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Sexual Orientation Employment Discrimination: ENDA In Sight?

On Behalf of | Dec 13, 2013 | Gender Discrimination, Sexual Harassment |

Lawyer Answers: “Can I be fired for being gay?”, “Can my job discriminate on my sexual orientation?”, “Is it legal my boss to harass me because I’m homosexual?”

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Many people are surprised to learn that even today, employers can still openly discriminate against employees on the basis of their sexual orientation. Now, that broad statement comes with several “buts”: as the employment law attorneys at the Spitz law firm have previously blogged, employers can’t discriminate on the basis of “gender roles”- the idea that someone doesn’t act enough like a man or woman. But what about discrimination that occurs just because the employee happens to be gay?

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Interestingly, there is case law out there that creates a distinction between the rights of government employees and private employees. This is because Courts have found that unlike employees in the private sector, government employees can sometimes sue on the basis of certain Constitutional rights, such as the Fourteenth Amendment and the Due Process clause. For example, in Hutchinson v. Cuyahoga Cty. Bd. of Cty. Commrs, the plaintiff, a lesbian who worked for the Cuyahoga County Child Support Enforcement Agency, sued the county after she was denied numerous promotions because of her sexual orientation. Relying exclusively on case law surrounding the applicability of Title VII of the Civil Rights Act of 1964 to sexual orientation, the county argued that the plaintiff’s case should be dismissed because sexual orientation is not a protected category under Title VII. The Court rejected this argument, finding that the plaintiff could still make out a claim:

the Court concludes that an employee who alleges sexual orientation discrimination under § 1983 is not per se precluded from establishing an equal protection claim against her employer. Simply because Title VII does not include sexual orientation as a statutorily protected class does not, in this Court’s view, automatically remove all constitutional protection where a plaintiff employee claims equal protection violations based on her membership in that class. The Court is not convinced that application of Title VII’s framework…requires wholesale application of Title VII’s limitations on what classes are protected whenever an equal protection claim arises in the employment context. Though sexual orientation may not be a suspect or quasi-suspect class, the Court finds that constitutional disparate treatment claims alleging sexual orientation discrimination by a public employer [are actionable under a Due Process analysis].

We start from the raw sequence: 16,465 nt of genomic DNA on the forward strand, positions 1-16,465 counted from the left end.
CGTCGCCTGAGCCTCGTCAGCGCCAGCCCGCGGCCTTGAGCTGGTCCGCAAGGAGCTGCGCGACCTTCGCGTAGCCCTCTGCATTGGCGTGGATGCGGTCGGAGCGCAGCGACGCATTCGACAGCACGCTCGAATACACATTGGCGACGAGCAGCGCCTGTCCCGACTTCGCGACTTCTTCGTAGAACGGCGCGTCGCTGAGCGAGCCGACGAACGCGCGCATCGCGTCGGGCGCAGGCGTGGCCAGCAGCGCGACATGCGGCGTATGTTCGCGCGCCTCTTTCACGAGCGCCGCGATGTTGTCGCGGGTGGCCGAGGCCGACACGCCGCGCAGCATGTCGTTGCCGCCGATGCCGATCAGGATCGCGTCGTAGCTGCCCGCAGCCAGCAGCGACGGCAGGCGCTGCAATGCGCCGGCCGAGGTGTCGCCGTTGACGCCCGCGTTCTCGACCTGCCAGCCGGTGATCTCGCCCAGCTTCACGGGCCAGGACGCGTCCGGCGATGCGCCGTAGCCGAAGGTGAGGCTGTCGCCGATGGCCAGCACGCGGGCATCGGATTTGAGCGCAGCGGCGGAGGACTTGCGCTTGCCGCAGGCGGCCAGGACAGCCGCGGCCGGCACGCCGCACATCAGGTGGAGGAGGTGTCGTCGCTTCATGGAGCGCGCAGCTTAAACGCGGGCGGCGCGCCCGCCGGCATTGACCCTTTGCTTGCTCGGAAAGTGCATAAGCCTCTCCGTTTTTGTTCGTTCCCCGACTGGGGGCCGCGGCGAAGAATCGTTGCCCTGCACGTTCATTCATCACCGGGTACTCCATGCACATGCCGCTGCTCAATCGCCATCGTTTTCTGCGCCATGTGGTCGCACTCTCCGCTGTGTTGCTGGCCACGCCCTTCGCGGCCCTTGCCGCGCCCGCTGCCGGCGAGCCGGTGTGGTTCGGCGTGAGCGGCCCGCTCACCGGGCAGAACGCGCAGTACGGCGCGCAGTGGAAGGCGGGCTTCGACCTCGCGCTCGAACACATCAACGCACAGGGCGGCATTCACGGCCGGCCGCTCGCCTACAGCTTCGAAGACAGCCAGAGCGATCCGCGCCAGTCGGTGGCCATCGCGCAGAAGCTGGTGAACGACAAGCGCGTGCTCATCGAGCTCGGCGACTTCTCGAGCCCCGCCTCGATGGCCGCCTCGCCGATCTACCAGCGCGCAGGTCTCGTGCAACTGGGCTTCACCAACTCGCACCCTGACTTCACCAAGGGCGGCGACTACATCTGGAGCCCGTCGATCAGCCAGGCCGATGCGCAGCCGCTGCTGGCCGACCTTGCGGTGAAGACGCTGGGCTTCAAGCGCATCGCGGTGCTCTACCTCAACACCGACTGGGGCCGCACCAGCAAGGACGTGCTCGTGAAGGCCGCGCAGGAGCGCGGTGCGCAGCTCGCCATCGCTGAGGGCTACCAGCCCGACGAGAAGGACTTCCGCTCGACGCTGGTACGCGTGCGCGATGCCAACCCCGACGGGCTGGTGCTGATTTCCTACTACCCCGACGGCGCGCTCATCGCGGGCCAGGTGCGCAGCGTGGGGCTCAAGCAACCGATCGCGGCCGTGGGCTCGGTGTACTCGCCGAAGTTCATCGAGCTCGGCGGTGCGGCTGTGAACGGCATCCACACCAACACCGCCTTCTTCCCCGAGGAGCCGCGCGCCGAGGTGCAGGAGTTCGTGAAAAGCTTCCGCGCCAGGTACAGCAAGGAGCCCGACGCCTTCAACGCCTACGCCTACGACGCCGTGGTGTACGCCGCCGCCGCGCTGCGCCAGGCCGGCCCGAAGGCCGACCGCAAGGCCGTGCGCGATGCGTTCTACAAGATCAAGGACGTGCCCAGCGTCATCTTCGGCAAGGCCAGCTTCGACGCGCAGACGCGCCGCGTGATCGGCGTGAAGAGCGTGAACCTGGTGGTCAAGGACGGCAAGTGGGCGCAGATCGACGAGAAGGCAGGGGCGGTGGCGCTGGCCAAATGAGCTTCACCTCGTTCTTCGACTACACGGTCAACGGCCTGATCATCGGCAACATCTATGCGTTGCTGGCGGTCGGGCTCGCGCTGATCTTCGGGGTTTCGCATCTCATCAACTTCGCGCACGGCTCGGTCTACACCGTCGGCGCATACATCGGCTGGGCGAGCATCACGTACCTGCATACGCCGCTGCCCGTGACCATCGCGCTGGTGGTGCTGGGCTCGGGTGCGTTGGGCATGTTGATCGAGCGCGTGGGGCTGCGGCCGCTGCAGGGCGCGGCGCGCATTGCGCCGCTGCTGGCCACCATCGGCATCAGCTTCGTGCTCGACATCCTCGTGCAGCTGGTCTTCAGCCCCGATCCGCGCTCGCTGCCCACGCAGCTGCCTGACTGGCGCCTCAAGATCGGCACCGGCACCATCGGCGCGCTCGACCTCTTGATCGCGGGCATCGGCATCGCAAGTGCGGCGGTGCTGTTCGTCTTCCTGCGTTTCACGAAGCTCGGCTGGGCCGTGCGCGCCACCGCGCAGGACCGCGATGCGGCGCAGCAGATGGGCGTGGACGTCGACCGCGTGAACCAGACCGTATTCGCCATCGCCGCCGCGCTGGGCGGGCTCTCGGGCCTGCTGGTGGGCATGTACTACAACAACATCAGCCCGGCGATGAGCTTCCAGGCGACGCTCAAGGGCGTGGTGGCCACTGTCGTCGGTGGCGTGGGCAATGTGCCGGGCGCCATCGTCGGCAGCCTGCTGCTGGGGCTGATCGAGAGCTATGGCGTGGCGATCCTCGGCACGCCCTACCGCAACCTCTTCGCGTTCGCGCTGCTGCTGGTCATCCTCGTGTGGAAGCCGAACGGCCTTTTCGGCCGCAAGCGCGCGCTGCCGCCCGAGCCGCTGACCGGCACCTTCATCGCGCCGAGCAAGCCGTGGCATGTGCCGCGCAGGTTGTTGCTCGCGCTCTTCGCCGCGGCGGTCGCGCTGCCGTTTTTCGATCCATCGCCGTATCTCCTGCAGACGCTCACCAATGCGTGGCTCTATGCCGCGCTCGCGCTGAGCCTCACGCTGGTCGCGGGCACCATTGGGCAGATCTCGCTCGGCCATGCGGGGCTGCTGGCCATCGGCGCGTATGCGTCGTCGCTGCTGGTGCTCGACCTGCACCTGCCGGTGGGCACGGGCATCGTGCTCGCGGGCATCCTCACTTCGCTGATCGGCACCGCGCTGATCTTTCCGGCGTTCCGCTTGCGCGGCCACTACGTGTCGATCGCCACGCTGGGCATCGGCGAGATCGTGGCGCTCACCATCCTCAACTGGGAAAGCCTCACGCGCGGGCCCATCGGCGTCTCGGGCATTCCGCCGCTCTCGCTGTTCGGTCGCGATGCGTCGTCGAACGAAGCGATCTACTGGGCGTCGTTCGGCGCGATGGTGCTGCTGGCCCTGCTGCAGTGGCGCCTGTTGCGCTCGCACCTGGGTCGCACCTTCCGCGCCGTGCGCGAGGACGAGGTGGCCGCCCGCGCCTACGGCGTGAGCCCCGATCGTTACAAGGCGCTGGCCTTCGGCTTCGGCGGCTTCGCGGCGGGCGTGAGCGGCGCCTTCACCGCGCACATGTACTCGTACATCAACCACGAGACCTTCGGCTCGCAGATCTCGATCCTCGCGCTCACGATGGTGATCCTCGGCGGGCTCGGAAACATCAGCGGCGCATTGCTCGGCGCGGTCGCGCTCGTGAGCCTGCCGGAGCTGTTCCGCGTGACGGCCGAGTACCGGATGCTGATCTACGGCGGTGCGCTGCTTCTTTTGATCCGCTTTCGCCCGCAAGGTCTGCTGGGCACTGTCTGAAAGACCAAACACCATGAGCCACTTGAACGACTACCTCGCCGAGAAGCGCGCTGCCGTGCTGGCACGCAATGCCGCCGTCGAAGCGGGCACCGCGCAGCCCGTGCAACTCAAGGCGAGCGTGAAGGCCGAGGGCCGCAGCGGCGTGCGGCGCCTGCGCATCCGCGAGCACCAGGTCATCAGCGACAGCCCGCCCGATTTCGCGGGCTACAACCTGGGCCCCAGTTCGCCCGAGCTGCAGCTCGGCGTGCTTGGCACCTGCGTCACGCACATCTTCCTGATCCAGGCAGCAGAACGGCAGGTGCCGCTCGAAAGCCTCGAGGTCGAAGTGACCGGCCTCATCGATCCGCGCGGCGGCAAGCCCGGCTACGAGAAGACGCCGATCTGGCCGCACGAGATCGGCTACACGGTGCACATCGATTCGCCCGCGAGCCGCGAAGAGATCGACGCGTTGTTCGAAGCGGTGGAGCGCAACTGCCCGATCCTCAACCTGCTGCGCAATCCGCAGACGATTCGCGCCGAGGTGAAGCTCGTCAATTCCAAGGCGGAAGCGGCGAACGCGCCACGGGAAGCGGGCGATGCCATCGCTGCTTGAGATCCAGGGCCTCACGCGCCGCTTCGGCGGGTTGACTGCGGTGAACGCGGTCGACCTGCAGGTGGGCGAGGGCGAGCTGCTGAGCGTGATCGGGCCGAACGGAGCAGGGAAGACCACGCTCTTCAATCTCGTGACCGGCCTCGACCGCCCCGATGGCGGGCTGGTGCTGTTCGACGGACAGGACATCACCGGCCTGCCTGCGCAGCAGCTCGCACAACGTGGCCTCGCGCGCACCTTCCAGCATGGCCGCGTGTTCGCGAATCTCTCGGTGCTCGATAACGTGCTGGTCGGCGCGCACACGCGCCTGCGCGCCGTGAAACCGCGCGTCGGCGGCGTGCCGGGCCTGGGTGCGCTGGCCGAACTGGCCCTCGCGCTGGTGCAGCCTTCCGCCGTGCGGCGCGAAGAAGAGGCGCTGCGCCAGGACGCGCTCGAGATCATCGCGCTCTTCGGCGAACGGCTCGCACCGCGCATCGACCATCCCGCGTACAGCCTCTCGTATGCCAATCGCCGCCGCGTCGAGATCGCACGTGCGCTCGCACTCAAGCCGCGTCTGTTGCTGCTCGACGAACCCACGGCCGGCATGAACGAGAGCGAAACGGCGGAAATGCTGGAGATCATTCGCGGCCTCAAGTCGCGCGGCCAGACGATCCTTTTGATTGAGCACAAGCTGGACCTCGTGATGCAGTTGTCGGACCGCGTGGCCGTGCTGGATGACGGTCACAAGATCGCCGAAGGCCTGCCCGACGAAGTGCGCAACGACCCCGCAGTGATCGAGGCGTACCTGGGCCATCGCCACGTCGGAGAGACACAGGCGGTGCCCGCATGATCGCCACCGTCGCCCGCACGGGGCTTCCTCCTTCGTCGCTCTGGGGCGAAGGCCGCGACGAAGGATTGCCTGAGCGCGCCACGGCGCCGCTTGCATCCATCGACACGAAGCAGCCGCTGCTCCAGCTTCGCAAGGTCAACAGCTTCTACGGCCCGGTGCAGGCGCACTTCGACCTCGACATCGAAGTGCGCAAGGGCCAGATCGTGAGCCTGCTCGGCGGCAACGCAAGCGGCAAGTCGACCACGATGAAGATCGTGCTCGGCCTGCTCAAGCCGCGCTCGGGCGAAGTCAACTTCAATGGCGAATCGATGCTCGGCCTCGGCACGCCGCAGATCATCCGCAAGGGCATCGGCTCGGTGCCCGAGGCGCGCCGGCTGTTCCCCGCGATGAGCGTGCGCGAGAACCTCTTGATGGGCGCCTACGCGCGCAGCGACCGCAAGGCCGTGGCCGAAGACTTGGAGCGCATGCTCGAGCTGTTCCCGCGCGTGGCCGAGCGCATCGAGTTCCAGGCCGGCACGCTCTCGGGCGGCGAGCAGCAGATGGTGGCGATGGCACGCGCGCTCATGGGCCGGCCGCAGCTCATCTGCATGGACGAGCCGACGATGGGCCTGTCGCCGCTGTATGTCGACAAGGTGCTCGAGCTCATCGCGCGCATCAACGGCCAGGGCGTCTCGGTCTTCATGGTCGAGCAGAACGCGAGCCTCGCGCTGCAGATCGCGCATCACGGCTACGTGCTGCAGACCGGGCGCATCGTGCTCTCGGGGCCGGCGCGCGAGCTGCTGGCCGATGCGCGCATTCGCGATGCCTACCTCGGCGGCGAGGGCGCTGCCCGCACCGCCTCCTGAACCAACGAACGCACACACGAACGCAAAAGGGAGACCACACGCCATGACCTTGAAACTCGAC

Unfortunately, these additional Constitutional protections are not available to employees in the private sector. Thus, while a government employee may pursue a claim against their employer for discrimination on the basis of sexual orientation, employees in the private sector generally cannot. That could all change, however, with the Employment Non-Discrimination Act (ENDA).

ENDA has been around, in form or another, since 1994. Year after year, however, the law failed to gain enough support in the Senate and House to become law. But things are finally changing. Reccently, the Senate made history when it voted in favor of the law.

ENDA would finally prohibit discrimination on the basis of sexual orientation or gender identify in the workplace, for both public and private employees. The law excludes small employers with fewer than 15 employees, and contains exemption for certain religious employers.

That said, ENDA still has to be passed by the Congress in order to become law. Sadly, some legislators are still arguing that prohibiting employers from discriminating against employees on the basis of their sexual orientation will “cost American jobs, especially small business jobs.” Obviously, this is unlikely, especially given the exclusion for small businesses. Nonetheless, recent reports suggest that there may be enough support in the House for passage.

The employment attorneys at the Spitz law firm will continue to follow these developments and remain up-to-date on any changes that might affect our clients.

If you have been fired, discriminated against, denied wages, or even think that you might need an employment lawyer, then it would be best to call the right attorney to schedule a free and confidential consultation at 866-797-6040. the Spitz law firm and its attorneys are experienced and dedicated to protecting employees’ rights and solving employment disputes.

Disclaimer:

The materials available at the top of this page and at this employment law website are for informational purposes only and not for the purpose of providing legal advice. If you are still asking, “How do I …”, “What should I do …,” “My boss discriminated against me because I’m gay …” or “I was fired for being homosexual”, it would be best for to contact an Ohio attorney to obtain advice with respect to any particular employment law issue or problem. Use and access to this employment law website or any of the links contained within the site do not create an attorney-client relationship. The legal opinions expressed at or through this site are the opinions of the individual lawyer and may not reflect the opinions of the Spitz law firm, Brian Spitz, or any individual attorney.